The strategy here is to combine several years’ worth of charitable donations into one year to maximize that year’s deductible contributions. Keep in mind that your total annual charitable contributions must exceed the amount of the standard deduction for you to benefit from the charitable donation deduction.
For the 2023 tax year, the standard deduction for married couples filing jointly is $27,700. For single filers and married couples filing separately, the standard deduction is $13,850, and for heads of household, it is $19,400. Bunching charitable donations is an efficient way to donate, especially in years when one’s income is higher than normal. This strategy can also be done in conjunction with a Donor Advised Fund.
4. Use Charitable Remainder Trusts (CRTs)
Charitable Remainder Trusts are an especially useful charitable giving vehicle. They provide an income stream while passing the remaining value to charities when the trustee or beneficiary dies. There are two main types of CRTs:
- Charitable remainder annuity trusts (CRATs) distribute a fixed annuity amount each year. No additional trust contributions are allowed.
- Charitable remainder unitrusts (CRUTs) distribute a fixed percentage that’s based on the balance of trust assets each year. No additional trust contributions are allowed.
Contributions to both CRATs and CRUTs are irrevocable. Both must distribute income or principal to either the donor or a beneficiary. At the end of the trust’s term, the remaining trust assets are distributed to one or more charitable beneficiaries.
5. Make a Qualified Charitable Distribution (QCD)
With this strategy, qualifying individuals can donate assets held in an IRA to charity instead of giving away liquid assets. QCDs are especially helpful if you must take required minimum distributions (RMDs) from your traditional IRA even if you don’t need the money since taxes aren’t assessed on the donation.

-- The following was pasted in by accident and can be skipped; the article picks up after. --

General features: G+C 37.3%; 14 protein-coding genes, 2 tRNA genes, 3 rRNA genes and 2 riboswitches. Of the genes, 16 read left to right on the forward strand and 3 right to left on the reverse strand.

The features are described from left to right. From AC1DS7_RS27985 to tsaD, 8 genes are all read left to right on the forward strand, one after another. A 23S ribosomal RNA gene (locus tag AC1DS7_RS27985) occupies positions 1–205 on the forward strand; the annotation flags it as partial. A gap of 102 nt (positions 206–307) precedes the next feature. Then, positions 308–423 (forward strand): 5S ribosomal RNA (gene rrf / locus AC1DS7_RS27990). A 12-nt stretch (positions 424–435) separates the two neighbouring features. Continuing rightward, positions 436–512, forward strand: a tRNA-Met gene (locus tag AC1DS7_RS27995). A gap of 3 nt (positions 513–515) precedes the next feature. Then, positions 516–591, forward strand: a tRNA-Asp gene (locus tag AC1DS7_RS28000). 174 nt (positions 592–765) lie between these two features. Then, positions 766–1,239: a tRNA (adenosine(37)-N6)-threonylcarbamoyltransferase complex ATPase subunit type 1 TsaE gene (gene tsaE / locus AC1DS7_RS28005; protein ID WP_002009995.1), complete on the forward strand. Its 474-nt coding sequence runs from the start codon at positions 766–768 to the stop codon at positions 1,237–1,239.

You can donate up to $100,000 annually to charity via a QCD. Keep in mind that distributions must be made directly from the IRA to the charity or charities. If they are made to you and you donate the money to the charity, you will forfeit the tax benefits.
6. Starting a Family Foundation
Establishing a family foundation can be an effective vehicle to accomplish your charitable giving objectives. Like charitable organizations, family foundations can receive tax-exempt status if they meet certain criteria. One might consider establishing a family foundation when they experience a windfall. For example, the sale of a closely held business, the passing of a wealthy relative, or the inheritance of substantial assets. Learn more about family foundations here.
Establish Your Legacy
In addition to saving money on taxes, charitable giving plays a critical role in establishing family values and building a legacy. Simon Quick can help you plan charitable giving strategies that maximize your tax benefits while also helping you build family values. Visit our contact us page, call us at (973) 525-1000, or send an email to email@example.com to discuss your situation in detail.
About Garrett Wells, CFP®
Mr. Wells joined Simon Quick in December of 2017. He is currently a vice president on the client advisory team. He is responsible for supporting the Partners and Client Advisors in assisting with financial planning for clients, implementing investment plans, preparing investment performance reports, and coordinating client communications. Garrett completed the Financial Planning Certificate Program at Fairleigh Dickinson University and became a CERTIFIED FINANCIAL PLANNER® practitioner in October 2020. Learn more about Garrett on LinkedIn.